Rich South has every right to feel upset and not go down without a fight. These transfers often cause the schools they leave behind to struggle until the next gem arrives. And there is often a belief that when high profile athletes choose to transfer, some think there's far more to the story than basketball.
Rumors can pop up about wrong doings and dirty deals. There's also a school of thought that many athletes feel too much pressure at their current schools to win, knowing they can't.
One Illinois student athlete (who asked to remain anonymous) wanted to transfer last year to a better school and basketball program. He offered this reflection on what he was told at the time:
"If you leave make sure you have all your T's crossed and I's dotted, because we're calling the state, and if you're ruled ineligible you will miss your entire junior year," the athlete said.
The athlete stayed and had a great year on the court but was miserable during the school year. Sometimes a change is better. Does basketball have anything to do with it? Sure it does, but that's not a crime.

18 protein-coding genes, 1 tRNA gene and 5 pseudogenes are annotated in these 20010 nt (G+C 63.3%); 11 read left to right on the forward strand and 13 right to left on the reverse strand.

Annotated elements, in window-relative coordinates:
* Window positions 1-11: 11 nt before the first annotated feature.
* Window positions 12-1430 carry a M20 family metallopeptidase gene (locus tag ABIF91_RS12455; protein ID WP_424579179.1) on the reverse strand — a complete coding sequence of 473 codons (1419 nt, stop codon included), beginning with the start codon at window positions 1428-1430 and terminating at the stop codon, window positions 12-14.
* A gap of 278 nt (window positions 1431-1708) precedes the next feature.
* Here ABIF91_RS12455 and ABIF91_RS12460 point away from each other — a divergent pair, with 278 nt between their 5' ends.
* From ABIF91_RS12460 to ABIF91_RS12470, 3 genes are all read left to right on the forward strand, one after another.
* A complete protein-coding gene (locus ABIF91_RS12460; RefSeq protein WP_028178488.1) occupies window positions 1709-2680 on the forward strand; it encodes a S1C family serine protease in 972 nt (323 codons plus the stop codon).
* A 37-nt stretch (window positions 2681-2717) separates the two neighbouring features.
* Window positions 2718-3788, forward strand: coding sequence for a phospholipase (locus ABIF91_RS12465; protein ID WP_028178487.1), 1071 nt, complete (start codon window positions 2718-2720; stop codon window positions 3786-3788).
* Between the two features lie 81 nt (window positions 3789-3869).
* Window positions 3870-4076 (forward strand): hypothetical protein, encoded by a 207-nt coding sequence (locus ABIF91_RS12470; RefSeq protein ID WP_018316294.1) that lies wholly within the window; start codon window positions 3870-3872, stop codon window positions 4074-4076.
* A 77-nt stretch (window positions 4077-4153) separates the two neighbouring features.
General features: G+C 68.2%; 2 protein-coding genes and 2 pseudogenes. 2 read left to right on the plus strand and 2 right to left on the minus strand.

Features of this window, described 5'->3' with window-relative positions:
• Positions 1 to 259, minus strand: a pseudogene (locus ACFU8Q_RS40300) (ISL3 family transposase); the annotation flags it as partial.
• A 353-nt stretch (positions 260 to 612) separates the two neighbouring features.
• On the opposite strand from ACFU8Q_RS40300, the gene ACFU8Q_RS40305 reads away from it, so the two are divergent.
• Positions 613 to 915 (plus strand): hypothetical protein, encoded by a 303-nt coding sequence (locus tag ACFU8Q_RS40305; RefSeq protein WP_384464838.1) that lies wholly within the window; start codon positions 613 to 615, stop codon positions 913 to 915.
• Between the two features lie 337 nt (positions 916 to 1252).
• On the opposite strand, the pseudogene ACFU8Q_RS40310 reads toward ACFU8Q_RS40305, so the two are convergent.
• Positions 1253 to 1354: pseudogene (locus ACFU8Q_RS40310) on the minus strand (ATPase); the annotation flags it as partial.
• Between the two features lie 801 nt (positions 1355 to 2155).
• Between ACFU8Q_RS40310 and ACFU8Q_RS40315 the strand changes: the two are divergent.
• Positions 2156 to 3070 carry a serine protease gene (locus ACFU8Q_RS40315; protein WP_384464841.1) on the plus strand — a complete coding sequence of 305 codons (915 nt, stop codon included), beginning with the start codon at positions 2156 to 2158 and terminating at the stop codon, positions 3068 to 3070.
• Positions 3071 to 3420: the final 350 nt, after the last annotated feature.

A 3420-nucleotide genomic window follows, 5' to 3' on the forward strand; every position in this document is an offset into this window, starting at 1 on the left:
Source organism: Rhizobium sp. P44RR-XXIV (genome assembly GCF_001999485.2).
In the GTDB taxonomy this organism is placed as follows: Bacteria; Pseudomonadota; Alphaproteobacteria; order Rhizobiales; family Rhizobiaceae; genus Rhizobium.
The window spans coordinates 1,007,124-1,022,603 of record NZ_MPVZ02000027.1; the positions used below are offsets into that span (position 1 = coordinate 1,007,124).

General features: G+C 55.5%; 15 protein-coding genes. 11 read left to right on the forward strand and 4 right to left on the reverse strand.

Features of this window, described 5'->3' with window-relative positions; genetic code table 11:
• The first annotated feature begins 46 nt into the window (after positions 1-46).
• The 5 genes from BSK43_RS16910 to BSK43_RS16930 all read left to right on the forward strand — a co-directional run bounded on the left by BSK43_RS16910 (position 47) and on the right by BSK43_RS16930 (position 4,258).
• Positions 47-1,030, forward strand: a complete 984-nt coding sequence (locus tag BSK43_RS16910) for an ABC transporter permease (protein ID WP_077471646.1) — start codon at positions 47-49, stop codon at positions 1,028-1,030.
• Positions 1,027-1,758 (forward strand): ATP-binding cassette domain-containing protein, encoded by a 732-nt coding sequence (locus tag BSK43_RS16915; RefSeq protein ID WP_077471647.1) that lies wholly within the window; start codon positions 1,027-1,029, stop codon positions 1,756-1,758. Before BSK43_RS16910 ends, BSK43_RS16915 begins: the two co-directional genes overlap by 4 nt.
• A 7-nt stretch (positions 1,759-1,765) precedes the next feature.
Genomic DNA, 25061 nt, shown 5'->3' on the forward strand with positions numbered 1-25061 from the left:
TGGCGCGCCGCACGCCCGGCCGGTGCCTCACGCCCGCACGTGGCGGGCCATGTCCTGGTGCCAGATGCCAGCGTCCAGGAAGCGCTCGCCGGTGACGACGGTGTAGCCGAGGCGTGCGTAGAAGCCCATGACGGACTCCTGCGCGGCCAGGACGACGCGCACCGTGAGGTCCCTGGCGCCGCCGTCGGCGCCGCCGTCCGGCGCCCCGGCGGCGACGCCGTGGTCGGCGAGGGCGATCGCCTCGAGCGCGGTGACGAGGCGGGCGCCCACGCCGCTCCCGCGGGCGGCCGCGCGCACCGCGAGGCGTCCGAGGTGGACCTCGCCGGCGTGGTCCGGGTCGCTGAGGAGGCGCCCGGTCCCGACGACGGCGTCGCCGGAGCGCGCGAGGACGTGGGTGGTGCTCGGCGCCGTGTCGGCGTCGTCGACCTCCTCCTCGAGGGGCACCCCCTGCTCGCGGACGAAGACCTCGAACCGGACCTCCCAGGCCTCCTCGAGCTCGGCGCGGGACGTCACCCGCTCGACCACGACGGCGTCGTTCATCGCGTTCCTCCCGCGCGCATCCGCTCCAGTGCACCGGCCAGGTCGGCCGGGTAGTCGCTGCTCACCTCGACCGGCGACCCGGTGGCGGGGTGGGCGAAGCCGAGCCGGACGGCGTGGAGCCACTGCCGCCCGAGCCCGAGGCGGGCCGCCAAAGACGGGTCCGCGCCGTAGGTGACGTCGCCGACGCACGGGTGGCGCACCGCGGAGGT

If a kid is unhappy and would like to give another school a try, why should there be conflict? It didn't used to be that kids transferred much, but this really isn't any different than what's going on in the modern job market. The factory jobs that used to exist where people work for 25 or 30 years and retire are pretty much all gone. The average person today may have three to four jobs before they retire. Some leave for better pay, some find new work as a result of relocation, and others just want a career change.
Yes, this is like comparing apples and oranges, but if a kid isn't happy or wants to have a better chance at a state title they should be free to go elsewhere. So many times the alumni and boosters get involved and want to cry wolf.
One star athlete that went elsewhere is Waukegan's Jereme Richmond. Richmond, a small forward and member of the Class of 2010 who will be joining Crandall Head at Illinois, went from North Shore Country Day to Waukegan High School. And Richmond's father offered some thoughts that reflect the often complex dynamics of making a transfer.
"It's not all about school when a kid leaves," Bill Richmond said. "For us it was both school and athletics. There was nothing wrong with North Shore Country Day. We live right here in Waukegan, so for us, we felt it was the right move. Many times it's a two-fold situation. Parents and families need to do what's best for them and that's the bottom line. All other non-sense is just that."